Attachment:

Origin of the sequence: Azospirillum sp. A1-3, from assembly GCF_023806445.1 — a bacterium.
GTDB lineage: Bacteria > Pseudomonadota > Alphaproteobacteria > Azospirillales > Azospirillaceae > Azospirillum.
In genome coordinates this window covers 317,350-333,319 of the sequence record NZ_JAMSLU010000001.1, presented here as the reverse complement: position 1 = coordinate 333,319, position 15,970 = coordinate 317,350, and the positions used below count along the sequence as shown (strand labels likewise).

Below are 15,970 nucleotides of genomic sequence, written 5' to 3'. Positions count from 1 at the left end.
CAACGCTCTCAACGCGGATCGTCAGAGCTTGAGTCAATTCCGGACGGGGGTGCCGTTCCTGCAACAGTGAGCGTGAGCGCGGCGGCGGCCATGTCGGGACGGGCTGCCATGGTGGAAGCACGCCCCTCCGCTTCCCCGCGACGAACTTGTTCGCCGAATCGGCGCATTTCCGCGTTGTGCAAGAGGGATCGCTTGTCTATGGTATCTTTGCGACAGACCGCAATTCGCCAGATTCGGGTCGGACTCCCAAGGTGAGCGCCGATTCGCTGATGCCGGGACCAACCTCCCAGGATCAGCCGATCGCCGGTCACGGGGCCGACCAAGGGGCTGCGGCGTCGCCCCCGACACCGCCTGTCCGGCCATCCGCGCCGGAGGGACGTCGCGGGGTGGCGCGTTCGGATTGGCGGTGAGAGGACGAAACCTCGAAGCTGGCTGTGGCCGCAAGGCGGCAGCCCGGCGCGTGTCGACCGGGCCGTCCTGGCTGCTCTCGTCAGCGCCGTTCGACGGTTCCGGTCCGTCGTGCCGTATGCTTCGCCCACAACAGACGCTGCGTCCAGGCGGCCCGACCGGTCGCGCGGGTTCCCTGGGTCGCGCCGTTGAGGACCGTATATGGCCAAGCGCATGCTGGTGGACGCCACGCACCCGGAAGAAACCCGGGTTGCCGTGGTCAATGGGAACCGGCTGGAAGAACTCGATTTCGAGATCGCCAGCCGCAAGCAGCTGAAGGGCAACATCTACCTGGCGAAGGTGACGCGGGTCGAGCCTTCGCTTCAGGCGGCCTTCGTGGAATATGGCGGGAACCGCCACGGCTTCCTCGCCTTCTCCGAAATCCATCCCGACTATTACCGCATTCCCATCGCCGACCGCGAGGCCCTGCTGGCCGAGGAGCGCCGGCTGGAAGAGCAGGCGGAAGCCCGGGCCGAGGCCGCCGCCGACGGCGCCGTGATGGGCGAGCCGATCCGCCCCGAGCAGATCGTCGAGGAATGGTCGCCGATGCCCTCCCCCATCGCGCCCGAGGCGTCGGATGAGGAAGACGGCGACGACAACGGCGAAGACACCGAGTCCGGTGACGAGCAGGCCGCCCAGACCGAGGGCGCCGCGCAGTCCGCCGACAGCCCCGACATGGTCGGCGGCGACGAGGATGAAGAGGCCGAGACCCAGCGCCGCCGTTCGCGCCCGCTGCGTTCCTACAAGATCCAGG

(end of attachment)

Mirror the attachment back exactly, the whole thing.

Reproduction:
Origin of the sequence: Azospirillum sp. A1-3, from assembly GCF_023806445.1 — a bacterium.
GTDB lineage: Bacteria > Pseudomonadota > Alphaproteobacteria > Azospirillales > Azospirillaceae > Azospirillum.
In genome coordinates this window covers 317,350-333,319 of the sequence record NZ_JAMSLU010000001.1, presented here as the reverse complement: position 1 = coordinate 333,319, position 15,970 = coordinate 317,350, and the positions used below count along the sequence as shown (strand labels likewise).

Below are 15,970 nucleotides of genomic sequence, written 5' to 3'. Positions count from 1 at the left end.
CAACGCTCTCAACGCGGATCGTCAGAGCTTGAGTCAATTCCGGACGGGGGTGCCGTTCCTGCAACAGTGAGCGTGAGCGCGGCGGCGGCCATGTCGGGACGGGCTGCCATGGTGGAAGCACGCCCCTCCGCTTCCCCGCGACGAACTTGTTCGCCGAATCGGCGCATTTCCGCGTTGTGCAAGAGGGATCGCTTGTCTATGGTATCTTTGCGACAGACCGCAATTCGCCAGATTCGGGTCGGACTCCCAAGGTGAGCGCCGATTCGCTGATGCCGGGACCAACCTCCCAGGATCAGCCGATCGCCGGTCACGGGGCCGACCAAGGGGCTGCGGCGTCGCCCCCGACACCGCCTGTCCGGCCATCCGCGCCGGAGGGACGTCGCGGGGTGGCGCGTTCGGATTGGCGGTGAGAGGACGAAACCTCGAAGCTGGCTGTGGCCGCAAGGCGGCAGCCCGGCGCGTGTCGACCGGGCCGTCCTGGCTGCTCTCGTCAGCGCCGTTCGACGGTTCCGGTCCGTCGTGCCGTATGCTTCGCCCACAACAGACGCTGCGTCCAGGCGGCCCGACCGGTCGCGCGGGTTCCCTGGGTCGCGCCGTTGAGGACCGTATATGGCCAAGCGCATGCTGGTGGACGCCACGCACCCGGAAGAAACCCGGGTTGCCGTGGTCAATGGGAACCGGCTGGAAGAACTCGATTTCGAGATCGCCAGCCGCAAGCAGCTGAAGGGCAACATCTACCTGGCGAAGGTGACGCGGGTCGAGCCTTCGCTTCAGGCGGCCTTCGTGGAATATGGCGGGAACCGCCACGGCTTCCTCGCCTTCTCCGAAATCCATCCCGACTATTACCGCATTCCCATCGCCGACCGCGAGGCCCTGCTGGCCGAGGAGCGCCGGCTGGAAGAGCAGGCGGAAGCCCGGGCCGAGGCCGCCGCCGACGGCGCCGTGATGGGCGAGCCGATCCGCCCCGAGCAGATCGTCGAGGAATGGTCGCCGATGCCCTCCCCCATCGCGCCCGAGGCGTCGGATGAGGAAGACGGCGACGACAACGGCGAAGACACCGAGTCCGGTGACGAGCAGGCCGCCCAGACCGAGGGCGCCGCGCAGTCCGCCGACAGCCCCGACATGGTCGGCGGCGACGAGGATGAAGAGGCCGAGACCCAGCGCCGCCGTTCGCGCCCGCTGCGTTCCTACAAGATCCAGG